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An elective is for many students one of the most enjoyable and memorable parts of their medical studies.
27 March 2015
Exam season is always a stressful time of year, but revising effectively can reduce your anxiety and boost confidence.
20 January 2014
A medical student was attending a clinical genetics clinic as an observer. Patients with rare genetic conditions were being reviewed. Some had physical abnormalities, for example, severe skeletal abnormalities of the hands and feet.
It is always nice to feel valued and nothing says this more than a gift as a token of appreciation. This may seem harmless enough but as future doctors you need to consider carefully what is, and is not, appropriate to accept.
A medical student was shadowing a junior doctor on a paediatric surgical ward. His duties included helping the junior doctor to clerk new admissions for elective surgery, and he also observed when the doctor obtained consent for surgery.
A recently qualified junior doctor was doing his final surgery in general practice before going on a skiing trip to America. He was keen to get home to pack following the late surgery session. A few days earlier he had slipped on ice and twisted his back. Paracetamol and ibuprofen weren't relieving the pain and he was concerned about being in discomfort on the flight and while skiing.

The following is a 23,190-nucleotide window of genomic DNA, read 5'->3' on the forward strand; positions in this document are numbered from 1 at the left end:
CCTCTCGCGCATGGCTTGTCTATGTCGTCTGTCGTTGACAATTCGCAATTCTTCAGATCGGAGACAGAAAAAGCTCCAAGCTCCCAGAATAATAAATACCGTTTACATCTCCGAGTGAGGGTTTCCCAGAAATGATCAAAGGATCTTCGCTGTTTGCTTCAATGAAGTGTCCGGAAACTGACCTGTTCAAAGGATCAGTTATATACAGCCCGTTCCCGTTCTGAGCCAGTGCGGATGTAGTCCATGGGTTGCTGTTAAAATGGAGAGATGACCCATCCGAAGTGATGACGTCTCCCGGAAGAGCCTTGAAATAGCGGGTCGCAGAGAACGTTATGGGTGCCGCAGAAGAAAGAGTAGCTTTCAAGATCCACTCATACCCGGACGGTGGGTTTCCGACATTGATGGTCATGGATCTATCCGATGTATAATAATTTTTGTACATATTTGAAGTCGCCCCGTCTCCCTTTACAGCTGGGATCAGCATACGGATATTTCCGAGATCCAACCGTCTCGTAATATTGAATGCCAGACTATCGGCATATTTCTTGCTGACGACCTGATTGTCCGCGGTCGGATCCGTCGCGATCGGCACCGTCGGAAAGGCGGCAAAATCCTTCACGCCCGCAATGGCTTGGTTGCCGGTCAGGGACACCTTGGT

At the end of visiting time on the ward, the daughter of an elderly patient approached a medical student in the corridor to ask how he felt her father was getting on.
A medical student was working on a general surgical ward as part of his surgical attachment at a university teaching hospital. He was working closely with the F1 assigned to the ward and was being supervised by one of the senior trainees.
28 November 2013
By rights I should have had the most seamless time organising my elective. After all, I had just taken a year out of my medical studies to set up The Electives Network (TEN). Twelve months spent gathering information on hospitals all over the world and digitising thousands of student feedback reports to build a resource to help other medical students.
After the excitement of passing your finals fades, the horror of starting work as a doctor sets in. No one expects their first day to be anything less than terrifying.
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